Traditionalists love cork, as do environmentalists, because it is natural and has served the wine industry for hundreds of years. It also has a satisfying pop when the bottle is opened.
Screwcaps, on the other hand, are seen as industrial, cheap and lacking the romance of the old "closure" but they have been hailed as the future because there is no danger they will spoil or "taint" the wine, a problem that is said to affect up to one in 10 corked bottles.
The tasters at this year's International Wine Challenge, discovered that while cork taint is on the decline, the problems affecting wines sealed with screwcaps have probably been underestimated.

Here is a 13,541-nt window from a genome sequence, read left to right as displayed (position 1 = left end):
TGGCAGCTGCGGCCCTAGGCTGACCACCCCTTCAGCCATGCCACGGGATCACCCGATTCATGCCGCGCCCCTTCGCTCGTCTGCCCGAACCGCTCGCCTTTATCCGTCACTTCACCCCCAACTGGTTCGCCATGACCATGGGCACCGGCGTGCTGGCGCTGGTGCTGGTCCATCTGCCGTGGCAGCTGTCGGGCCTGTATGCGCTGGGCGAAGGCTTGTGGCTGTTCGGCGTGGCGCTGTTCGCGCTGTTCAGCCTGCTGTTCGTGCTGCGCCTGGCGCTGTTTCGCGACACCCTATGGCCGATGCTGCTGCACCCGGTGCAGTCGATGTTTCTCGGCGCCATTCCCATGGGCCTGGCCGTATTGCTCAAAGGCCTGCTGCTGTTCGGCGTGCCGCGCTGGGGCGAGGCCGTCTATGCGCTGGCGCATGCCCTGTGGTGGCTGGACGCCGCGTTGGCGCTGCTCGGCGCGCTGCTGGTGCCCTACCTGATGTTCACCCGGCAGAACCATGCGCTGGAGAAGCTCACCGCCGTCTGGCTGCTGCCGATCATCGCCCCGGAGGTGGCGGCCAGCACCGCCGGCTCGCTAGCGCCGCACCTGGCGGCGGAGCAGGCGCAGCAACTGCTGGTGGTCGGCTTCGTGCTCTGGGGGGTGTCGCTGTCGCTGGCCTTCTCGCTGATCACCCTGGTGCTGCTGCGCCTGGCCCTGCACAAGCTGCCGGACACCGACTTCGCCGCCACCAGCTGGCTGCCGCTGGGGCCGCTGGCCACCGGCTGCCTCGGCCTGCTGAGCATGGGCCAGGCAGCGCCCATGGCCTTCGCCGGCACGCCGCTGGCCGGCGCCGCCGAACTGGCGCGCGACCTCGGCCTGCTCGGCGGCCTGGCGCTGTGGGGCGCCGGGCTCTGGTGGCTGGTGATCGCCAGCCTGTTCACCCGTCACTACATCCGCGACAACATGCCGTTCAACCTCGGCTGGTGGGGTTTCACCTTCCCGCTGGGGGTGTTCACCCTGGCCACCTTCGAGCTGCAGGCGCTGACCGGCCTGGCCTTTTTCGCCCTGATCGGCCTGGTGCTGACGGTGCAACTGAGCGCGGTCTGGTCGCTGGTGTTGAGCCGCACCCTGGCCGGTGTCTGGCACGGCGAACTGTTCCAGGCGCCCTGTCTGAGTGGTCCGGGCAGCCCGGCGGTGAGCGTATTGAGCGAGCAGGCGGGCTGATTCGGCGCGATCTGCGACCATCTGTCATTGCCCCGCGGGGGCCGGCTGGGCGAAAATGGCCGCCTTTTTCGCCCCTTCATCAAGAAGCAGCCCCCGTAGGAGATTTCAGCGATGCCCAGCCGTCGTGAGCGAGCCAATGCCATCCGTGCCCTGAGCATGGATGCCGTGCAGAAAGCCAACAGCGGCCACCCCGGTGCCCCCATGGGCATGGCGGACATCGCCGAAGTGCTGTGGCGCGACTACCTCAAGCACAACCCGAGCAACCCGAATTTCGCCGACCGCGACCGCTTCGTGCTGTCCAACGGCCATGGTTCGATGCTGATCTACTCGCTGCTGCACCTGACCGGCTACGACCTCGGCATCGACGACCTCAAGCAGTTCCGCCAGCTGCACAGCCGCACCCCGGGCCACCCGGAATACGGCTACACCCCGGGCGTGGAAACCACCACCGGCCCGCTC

From a blind tasting of more than 9,000 wines they discovered that 4.4 per cent of the corked wine had been tainted in some way while 2.2 per cent of the screwcapped wine had been damaged.
....Sam Harrop, a wine-maker who co-chaired the tasting, said that the problem with screwcaps appeared to be related to their greater efficiency as a seal and that companies who had been using them for a long time had all but eradicated the problem.
Or as Thomas Sowell might put it, the first question in economics should be, 'Compared to what?'
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